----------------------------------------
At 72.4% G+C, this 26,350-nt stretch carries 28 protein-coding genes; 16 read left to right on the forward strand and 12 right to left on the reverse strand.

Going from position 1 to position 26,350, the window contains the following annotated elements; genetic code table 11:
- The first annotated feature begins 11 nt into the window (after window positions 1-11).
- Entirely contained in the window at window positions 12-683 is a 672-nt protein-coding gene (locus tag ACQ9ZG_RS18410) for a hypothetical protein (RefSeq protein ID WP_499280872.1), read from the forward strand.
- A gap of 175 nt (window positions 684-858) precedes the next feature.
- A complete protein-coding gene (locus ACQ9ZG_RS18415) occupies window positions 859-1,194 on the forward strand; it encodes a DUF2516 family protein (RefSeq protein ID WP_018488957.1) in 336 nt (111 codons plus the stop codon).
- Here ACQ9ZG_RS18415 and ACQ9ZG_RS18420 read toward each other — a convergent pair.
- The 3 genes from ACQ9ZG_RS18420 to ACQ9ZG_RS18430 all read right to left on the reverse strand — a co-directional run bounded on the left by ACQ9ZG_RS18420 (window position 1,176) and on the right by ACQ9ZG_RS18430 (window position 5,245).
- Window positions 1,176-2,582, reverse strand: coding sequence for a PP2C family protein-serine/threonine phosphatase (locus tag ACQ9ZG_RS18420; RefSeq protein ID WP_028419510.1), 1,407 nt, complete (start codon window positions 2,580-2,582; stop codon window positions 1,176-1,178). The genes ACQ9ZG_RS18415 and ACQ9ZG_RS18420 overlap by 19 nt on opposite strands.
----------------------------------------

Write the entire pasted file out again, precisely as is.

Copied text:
At 72.4% G+C, this 26,350-nt stretch carries 28 protein-coding genes; 16 read left to right on the forward strand and 12 right to left on the reverse strand.

Going from position 1 to position 26,350, the window contains the following annotated elements; genetic code table 11:
- The first annotated feature begins 11 nt into the window (after window positions 1-11).
- Entirely contained in the window at window positions 12-683 is a 672-nt protein-coding gene (locus tag ACQ9ZG_RS18410) for a hypothetical protein (RefSeq protein ID WP_499280872.1), read from the forward strand.
- A gap of 175 nt (window positions 684-858) precedes the next feature.
- A complete protein-coding gene (locus ACQ9ZG_RS18415) occupies window positions 859-1,194 on the forward strand; it encodes a DUF2516 family protein (RefSeq protein ID WP_018488957.1) in 336 nt (111 codons plus the stop codon).
- Here ACQ9ZG_RS18415 and ACQ9ZG_RS18420 read toward each other — a convergent pair.
- The 3 genes from ACQ9ZG_RS18420 to ACQ9ZG_RS18430 all read right to left on the reverse strand — a co-directional run bounded on the left by ACQ9ZG_RS18420 (window position 1,176) and on the right by ACQ9ZG_RS18430 (window position 5,245).
- Window positions 1,176-2,582, reverse strand: coding sequence for a PP2C family protein-serine/threonine phosphatase (locus tag ACQ9ZG_RS18420; RefSeq protein ID WP_028419510.1), 1,407 nt, complete (start codon window positions 2,580-2,582; stop codon window positions 1,176-1,178). The genes ACQ9ZG_RS18415 and ACQ9ZG_RS18420 overlap by 19 nt on opposite strands.